Almost three years ago, Lovefraud published the story of a man from the UK whom I called Tom. Tom’s wife left him for another man, took their children, had him arrested on false charges nine times and wiped him out financially. Here is the original story:
Now, three years later, Tom still hasn’t seen his children. His ex-wife and her new husband, who also sounds like a sociopath, have removed the children from the UK. They live in France, at a small town near the Swiss border. “My heart bleeds every minute for the loss,” he writes. “It is a living bereavement and a nightmare from which I may never awake.”
I asked Tom if he was taking care of himself. Here’s his reply:
I have taken care of myself and for the most part I am okay. Some days are worse than others. I do have my very depressed and painful days … but I close my eyes, dream of days and memories of long ago, sleep and they pass.
I have to deal with my health and look after my parents. My mother phones me and cries about her grandson all the time. She has post-traumatic difficulties and says she cannot connect with her other grandchildren because of what she feels for my son. She feels a deep loss and is constantly worried about the kids. Every open discussion starts with them [opening the scar] and ends with them.
I am holding my own and my health has deteriorated but I am stable. I hold my family in the balance on many fronts. I am keeping it together but the pain is immense at times.
I am working and seem to have bounced back somewhat to where I used to be… the years have been tearful, painful and costly. I don’t think that I will every really recover.
Releasing the pain
How do you cope when there is no resolution in sight?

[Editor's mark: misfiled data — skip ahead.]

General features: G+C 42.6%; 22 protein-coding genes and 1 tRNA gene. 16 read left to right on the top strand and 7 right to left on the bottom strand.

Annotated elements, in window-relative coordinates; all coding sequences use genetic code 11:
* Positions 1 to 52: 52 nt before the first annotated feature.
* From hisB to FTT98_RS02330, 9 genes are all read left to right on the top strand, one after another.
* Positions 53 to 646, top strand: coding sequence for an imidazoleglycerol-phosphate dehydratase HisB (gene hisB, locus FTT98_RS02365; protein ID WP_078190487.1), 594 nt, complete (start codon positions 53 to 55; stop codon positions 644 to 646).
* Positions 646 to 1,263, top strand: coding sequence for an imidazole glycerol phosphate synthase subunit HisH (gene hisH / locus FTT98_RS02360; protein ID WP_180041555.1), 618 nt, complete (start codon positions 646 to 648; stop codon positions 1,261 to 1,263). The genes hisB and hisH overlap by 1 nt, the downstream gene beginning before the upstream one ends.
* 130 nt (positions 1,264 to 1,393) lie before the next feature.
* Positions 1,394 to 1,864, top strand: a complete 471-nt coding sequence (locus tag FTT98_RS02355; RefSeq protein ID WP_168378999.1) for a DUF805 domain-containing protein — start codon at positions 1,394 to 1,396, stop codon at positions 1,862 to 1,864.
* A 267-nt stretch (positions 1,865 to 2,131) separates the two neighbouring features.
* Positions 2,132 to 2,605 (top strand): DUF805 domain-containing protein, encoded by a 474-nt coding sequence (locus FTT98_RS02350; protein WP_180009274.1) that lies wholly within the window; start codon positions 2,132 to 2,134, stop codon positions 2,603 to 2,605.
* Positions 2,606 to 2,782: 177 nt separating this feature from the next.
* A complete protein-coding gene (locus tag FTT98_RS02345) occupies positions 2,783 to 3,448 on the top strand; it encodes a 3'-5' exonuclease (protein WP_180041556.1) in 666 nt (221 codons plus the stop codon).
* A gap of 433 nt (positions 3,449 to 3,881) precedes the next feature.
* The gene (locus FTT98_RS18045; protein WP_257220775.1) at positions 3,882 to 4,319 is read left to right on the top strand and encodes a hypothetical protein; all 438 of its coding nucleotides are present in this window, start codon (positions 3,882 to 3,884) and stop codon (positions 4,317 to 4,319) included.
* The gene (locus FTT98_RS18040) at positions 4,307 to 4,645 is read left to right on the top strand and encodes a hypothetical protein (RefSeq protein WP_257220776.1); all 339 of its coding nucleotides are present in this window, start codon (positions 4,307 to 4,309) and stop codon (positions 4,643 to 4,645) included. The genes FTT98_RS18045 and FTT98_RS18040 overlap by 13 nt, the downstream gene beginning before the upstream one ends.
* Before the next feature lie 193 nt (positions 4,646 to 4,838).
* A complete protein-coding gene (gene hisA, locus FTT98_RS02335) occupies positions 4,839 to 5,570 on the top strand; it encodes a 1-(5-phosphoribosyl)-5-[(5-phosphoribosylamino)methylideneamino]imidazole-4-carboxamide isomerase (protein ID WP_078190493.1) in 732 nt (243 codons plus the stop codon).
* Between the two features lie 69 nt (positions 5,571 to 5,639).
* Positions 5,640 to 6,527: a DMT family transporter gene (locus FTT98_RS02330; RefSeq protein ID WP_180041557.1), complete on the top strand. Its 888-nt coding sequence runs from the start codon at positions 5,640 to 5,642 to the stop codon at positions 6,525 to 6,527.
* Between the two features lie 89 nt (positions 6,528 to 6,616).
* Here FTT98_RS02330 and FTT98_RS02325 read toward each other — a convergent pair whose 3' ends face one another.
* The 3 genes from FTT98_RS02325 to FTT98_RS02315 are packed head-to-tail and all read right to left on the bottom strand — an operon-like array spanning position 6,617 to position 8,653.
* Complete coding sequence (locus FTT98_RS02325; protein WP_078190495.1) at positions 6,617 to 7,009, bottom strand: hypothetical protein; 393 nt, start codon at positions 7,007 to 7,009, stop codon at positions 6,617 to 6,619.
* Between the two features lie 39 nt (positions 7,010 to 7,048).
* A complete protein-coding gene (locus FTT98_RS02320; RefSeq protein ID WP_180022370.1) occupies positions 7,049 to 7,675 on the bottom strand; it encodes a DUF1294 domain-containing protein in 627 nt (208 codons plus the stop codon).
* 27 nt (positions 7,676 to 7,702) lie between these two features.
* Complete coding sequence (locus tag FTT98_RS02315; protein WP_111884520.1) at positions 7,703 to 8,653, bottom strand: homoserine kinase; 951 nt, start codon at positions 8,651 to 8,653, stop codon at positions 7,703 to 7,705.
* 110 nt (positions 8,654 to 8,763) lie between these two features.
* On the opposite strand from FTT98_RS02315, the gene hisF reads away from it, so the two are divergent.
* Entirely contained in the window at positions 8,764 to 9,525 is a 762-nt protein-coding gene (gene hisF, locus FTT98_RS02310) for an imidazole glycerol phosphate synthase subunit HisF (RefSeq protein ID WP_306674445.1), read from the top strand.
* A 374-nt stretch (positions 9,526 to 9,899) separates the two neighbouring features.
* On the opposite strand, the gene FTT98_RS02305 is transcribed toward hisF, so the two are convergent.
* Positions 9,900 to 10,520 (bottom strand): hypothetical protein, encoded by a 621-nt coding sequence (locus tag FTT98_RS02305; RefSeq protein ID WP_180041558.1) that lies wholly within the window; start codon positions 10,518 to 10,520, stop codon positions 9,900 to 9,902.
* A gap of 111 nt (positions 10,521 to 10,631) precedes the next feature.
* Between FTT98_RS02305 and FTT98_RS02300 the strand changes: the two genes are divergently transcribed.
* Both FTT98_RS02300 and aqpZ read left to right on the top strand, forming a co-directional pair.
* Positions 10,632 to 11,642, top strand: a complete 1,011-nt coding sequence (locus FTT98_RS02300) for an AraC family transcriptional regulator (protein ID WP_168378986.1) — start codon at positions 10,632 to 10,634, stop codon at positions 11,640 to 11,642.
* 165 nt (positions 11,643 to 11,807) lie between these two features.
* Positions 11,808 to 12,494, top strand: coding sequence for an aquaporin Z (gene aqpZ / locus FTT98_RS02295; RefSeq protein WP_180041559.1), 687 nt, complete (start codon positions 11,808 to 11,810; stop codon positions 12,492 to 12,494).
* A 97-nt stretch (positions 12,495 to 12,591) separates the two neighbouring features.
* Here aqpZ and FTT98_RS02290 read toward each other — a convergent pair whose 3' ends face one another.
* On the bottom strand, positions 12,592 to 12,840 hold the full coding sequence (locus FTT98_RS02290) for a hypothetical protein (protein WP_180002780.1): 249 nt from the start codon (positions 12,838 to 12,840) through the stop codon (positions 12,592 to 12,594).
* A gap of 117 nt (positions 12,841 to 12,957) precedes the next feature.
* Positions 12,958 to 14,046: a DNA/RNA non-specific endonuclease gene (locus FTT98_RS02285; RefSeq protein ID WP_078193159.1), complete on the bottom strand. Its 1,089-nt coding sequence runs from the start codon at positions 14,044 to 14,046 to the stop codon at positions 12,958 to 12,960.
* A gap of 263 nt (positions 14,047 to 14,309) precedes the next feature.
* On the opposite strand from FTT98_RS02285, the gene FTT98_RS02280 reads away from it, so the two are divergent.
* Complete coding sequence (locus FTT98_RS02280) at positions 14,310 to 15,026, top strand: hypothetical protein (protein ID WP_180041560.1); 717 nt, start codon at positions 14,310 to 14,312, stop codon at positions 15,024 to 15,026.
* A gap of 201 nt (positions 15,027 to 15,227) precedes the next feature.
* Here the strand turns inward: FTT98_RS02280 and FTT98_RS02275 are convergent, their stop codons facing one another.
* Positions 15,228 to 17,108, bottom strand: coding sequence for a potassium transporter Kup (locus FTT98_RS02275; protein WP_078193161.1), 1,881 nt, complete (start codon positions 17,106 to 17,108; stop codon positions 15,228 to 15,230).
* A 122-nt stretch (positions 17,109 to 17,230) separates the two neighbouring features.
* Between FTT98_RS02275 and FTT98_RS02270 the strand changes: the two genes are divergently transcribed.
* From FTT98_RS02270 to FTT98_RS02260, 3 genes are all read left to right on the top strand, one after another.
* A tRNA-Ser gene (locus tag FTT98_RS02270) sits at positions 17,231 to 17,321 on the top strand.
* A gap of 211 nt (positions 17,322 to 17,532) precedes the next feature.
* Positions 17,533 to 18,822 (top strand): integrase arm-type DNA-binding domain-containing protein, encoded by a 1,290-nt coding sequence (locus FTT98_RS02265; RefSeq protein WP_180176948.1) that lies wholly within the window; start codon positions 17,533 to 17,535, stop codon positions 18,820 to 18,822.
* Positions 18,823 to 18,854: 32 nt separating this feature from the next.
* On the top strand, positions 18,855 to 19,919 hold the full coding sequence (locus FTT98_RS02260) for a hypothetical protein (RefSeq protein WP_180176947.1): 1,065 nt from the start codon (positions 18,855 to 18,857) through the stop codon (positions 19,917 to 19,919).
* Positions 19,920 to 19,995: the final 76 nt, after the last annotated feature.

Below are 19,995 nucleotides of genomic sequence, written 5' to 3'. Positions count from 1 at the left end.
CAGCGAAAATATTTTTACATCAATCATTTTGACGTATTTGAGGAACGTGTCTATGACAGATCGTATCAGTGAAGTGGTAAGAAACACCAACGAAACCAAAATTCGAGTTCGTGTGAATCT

I asked Tom about how he is taking care of himself because that may be, for the time being, all he can do. Emotional pain weakens us and makes it difficult to continue the battle. So somehow, Tom needs to alleviate the pain, even though his circumstances have not changed.
This seems counterintuitive—how can he feel better when his children are still kept away from him? The solution is to deal with the pain directly. Pain can be processed and released, even when the source of the pain has not changed.
Pain comes from wanting things to be different. The solution is to accept what is, for the time being, reality. This does not mean giving up hope. It does not mean quitting the legal battle. But it does mean letting go of the internal upset that keeps us trapped, and makes us ill.
How do we do that? We allow ourselves to feel the pain and grief at our loss. This is best done privately, or perhaps with a skilled counselor. We allow ourselves to cry, moan with the anguish, perhaps pound pillows in our anger. We continue until we feel a release, and then we stop.
Tom will probably have to do this many times—the well of his pain and grief is deep. But each time grief is released, it makes room for healing. And from a place of healing, it is possible to find the internal resources to continue the battle.